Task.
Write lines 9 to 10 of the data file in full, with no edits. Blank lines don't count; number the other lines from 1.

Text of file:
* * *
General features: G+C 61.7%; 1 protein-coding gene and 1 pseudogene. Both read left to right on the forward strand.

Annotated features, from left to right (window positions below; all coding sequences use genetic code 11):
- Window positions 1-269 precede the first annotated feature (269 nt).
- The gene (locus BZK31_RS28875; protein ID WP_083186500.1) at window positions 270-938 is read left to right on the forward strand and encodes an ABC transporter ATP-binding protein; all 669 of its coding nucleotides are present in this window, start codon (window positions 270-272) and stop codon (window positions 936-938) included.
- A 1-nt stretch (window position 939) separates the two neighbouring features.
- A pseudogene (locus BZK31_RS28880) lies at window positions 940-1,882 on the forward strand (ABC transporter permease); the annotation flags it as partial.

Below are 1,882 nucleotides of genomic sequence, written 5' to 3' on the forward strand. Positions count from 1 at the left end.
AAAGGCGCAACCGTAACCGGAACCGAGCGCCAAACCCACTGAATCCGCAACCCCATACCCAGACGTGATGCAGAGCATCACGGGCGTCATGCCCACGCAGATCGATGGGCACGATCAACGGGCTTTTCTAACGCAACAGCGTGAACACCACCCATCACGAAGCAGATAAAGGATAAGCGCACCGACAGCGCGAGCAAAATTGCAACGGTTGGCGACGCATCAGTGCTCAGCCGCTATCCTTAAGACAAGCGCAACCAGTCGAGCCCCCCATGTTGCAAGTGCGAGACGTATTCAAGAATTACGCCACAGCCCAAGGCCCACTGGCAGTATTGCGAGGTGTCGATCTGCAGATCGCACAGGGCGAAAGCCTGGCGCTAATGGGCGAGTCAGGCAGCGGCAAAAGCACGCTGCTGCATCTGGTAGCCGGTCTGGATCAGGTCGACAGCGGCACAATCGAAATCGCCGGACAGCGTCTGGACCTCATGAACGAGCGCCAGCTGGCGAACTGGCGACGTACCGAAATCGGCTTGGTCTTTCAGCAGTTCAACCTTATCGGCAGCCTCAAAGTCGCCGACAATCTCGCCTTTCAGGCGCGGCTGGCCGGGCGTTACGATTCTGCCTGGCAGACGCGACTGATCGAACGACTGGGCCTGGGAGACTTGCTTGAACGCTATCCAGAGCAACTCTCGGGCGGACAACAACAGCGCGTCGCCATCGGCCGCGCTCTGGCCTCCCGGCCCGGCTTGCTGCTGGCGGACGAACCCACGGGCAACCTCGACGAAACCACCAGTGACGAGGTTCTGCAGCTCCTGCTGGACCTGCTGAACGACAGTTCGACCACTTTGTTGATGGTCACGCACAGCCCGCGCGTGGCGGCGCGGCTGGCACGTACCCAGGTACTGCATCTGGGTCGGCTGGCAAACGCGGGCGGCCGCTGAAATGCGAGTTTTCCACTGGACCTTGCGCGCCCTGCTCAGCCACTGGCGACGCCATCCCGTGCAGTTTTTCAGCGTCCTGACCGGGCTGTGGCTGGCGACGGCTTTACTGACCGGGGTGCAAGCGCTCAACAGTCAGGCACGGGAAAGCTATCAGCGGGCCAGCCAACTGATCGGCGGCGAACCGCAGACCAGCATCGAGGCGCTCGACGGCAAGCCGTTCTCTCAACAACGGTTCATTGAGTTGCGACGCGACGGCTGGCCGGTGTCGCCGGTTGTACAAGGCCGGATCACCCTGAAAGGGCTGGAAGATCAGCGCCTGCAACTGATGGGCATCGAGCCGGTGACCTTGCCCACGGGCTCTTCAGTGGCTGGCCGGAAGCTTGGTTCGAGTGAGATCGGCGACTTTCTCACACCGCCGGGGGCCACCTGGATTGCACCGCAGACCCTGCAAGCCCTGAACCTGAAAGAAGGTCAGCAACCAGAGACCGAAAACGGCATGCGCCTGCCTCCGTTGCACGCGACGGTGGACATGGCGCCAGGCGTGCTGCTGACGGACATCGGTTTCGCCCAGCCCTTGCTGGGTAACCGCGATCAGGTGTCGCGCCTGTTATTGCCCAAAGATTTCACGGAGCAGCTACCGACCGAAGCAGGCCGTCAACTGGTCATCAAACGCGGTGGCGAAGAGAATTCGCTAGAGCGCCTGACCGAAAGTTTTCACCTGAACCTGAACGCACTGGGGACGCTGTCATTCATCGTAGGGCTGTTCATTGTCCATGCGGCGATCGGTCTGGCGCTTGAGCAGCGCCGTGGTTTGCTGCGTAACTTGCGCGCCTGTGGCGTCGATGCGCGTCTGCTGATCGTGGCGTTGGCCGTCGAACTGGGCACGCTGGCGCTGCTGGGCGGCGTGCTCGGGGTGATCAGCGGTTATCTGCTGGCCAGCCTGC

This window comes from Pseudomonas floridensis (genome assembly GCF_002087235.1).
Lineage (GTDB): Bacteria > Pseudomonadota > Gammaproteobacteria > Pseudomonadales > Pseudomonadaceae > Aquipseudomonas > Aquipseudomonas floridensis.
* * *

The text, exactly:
This window comes from Pseudomonas floridensis (genome assembly GCF_002087235.1).
Lineage (GTDB): Bacteria > Pseudomonadota > Gammaproteobacteria > Pseudomonadales > Pseudomonadaceae > Aquipseudomonas > Aquipseudomonas floridensis.